I am supported every day.

Overall, when I have ideas, they’re heard. When I have questions, they’re answered. When I have problems, my peers help me through them. When I have frustrations, we find solutions. When I need a friend, I have one. When I need a mentor, they’re everywhere. When I’m feeling imposter syndrome or stressed, my colleagues make me feel like a million bucks and that weight falls away.

These qualities in my co-workers are not mandated by job descriptions, taught in orientation, part of a checklist, etc. These people just ARE the amazing way they are – you can’t teach or buy that.

I haven’t felt alone since starting, even though 99% of my time is spent away from my co-workers interacting primarily remotely. We work together well and I am only successful because we build every success together as a team.

While a lot of this is specific to my experience, I also get to see these amazing colleagues support each other in the same ways. Centriq has fostered this culture of positivity, transparency, empathy, supporting one another, being inclusive and open-minded, celebrating every win, working hard, continually improving (individually and as a company), and so much more I’m still picking up on.

If you had told me a year ago that this sort of place existed, I would have asked you which fantasy novel you were reading.

Wrapping up

I can easily get emotional when I reflect on where I’m at today. I was not in a good place emotionally or mentally in 2020 (and I know I’m certainly not alone there). I allowed my former co-workers and social media (and my self-talk eventually) to tell me a tale of the world that convinced me I didn’t belong and would never be safe or happy again. I was a cog in an outdated machine. I started to believe that I deserved to be unhappy, that I’d hit a wall in my career, that karma was collecting extortionist rent, and that this world ultimately wasn’t for me despite my efforts to belong.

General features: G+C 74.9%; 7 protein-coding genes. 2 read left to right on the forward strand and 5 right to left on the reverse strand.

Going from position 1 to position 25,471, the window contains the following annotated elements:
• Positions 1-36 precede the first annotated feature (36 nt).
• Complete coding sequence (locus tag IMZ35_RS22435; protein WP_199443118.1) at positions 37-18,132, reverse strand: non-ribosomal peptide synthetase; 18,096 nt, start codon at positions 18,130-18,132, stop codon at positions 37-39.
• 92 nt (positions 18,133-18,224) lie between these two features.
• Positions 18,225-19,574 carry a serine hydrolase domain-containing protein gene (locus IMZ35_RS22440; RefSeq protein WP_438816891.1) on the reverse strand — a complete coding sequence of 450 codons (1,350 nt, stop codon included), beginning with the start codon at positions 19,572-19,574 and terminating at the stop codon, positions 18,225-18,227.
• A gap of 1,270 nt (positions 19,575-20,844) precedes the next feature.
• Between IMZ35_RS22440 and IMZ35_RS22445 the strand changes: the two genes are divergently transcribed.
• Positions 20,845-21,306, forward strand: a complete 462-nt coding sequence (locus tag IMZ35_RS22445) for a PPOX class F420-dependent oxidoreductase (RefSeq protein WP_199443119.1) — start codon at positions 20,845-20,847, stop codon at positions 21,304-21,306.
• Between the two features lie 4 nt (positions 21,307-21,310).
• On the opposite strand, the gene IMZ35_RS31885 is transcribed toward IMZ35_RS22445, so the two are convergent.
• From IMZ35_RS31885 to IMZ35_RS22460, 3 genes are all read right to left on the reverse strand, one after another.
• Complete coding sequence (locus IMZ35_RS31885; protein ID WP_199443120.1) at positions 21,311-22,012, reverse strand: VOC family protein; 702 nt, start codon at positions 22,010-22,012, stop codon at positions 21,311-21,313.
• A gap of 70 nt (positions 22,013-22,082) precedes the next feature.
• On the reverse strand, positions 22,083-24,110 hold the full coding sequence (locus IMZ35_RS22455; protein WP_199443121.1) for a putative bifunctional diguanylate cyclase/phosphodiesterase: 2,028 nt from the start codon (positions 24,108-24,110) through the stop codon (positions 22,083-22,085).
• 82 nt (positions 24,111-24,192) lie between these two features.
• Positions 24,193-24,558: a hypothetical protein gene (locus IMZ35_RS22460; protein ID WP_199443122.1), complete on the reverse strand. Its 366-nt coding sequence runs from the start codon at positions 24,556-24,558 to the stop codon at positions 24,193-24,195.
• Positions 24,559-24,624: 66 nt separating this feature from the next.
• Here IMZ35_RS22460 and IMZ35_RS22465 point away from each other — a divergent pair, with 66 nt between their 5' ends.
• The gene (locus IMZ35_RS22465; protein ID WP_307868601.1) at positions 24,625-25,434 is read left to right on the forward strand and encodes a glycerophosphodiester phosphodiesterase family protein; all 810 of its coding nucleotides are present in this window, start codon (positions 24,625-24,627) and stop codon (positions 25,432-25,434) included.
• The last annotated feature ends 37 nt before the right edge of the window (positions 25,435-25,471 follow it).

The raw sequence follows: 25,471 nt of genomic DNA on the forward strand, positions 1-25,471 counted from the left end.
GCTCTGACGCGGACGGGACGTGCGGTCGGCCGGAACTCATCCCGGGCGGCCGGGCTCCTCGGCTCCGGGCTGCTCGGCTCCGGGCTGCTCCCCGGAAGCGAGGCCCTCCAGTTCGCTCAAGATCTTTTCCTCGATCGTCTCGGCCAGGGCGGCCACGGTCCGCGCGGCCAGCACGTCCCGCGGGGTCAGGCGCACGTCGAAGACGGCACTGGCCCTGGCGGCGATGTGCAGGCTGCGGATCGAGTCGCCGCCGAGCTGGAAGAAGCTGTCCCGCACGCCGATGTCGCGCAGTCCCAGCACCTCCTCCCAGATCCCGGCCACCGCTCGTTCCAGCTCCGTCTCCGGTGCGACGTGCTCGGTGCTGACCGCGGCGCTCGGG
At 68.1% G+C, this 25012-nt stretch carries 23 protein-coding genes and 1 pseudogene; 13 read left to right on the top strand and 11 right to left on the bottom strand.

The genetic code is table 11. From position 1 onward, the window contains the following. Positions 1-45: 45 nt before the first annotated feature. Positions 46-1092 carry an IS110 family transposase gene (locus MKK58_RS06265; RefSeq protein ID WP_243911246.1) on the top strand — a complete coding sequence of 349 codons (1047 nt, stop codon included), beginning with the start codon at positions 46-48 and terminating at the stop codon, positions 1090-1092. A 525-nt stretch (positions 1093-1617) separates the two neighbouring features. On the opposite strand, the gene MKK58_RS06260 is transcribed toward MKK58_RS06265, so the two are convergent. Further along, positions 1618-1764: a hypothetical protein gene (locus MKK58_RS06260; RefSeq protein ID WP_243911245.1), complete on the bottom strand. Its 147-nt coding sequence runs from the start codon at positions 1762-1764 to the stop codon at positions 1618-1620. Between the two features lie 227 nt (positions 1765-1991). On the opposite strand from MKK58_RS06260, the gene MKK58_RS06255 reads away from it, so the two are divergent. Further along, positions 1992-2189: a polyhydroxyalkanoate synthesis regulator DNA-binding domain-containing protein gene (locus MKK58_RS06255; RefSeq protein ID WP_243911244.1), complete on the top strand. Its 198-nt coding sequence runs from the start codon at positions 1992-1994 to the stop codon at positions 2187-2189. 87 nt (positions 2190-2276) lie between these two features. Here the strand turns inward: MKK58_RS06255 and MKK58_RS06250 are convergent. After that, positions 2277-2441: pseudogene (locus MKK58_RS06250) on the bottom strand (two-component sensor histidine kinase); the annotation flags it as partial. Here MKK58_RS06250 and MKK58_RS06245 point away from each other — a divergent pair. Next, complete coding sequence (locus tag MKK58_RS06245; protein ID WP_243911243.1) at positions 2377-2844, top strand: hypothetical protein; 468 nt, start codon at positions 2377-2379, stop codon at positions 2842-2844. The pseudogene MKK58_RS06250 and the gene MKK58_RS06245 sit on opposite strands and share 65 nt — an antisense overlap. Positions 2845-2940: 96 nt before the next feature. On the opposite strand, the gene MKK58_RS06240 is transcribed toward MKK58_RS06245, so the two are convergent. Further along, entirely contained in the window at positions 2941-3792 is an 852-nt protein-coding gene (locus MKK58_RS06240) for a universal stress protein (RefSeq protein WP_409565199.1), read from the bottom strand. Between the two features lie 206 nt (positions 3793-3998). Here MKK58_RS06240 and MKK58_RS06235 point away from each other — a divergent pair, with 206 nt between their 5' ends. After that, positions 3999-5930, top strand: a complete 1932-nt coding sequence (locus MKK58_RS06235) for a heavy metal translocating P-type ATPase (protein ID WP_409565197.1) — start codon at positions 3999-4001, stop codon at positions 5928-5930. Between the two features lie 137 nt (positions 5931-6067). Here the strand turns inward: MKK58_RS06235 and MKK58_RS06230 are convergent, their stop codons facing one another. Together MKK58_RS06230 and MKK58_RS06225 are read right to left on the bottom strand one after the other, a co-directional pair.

I was wrong.

I’m glad I didn’t give up. I’m glad I believed, despite the mountain of depression and anxiety resting on me more heavily each day, that things would get better. I believed hard work, perseverance, and bravery would all amount to something. I worked on my self-talk and reminded myself that not all roads are straight. Not all successful journeys are without pain, loss, or risk.

Today I don’t have to pretend to be someone else, or minimize my personality to make my co-workers more comfortable. I don’t have to bottle up my thoughts, ideas, or feelings because I know they’ll be respected, even if we were to disagree on something. I can be enthusiastic and nerdy about what I’m passionate about, and be accepted (if not encouraged to be even nerdier).

I can’t understate how amazing it is to feel seen and supported every single day. I went without that for so long, and some days the old me whispers that I’m unworthy of this joy and peace or that it won’t last. But, like former positions, I’m letting go of those thoughts and memories that are no longer serving me. I know I’m exactly where I’m meant to be, doing what makes me happy, alongside the best people around.

Are you searching for your next role?

If you find yourself looking for a role that’s better, just know that it’s out there. Know that it can take time, and may involve some frustrating detours on the route. Detours are just learning experiences in the journey. And time is an excellent space in which to keep applying, developing skills, practicing talents, and improving your self-talk.

Also, stick to your values and protect your individuality. Don’t sacrifice your happiness, potential, or personality to run someone else’s machine that doesn’t serve you. You’ll find the job (or it’ll find you). It’s out there.

And if you ever feel like talking about your journey, whether you’re overjoyed or dealing with a detour, you’ve got an ally (me) you can chat with anytime on LinkedIn or Twitter.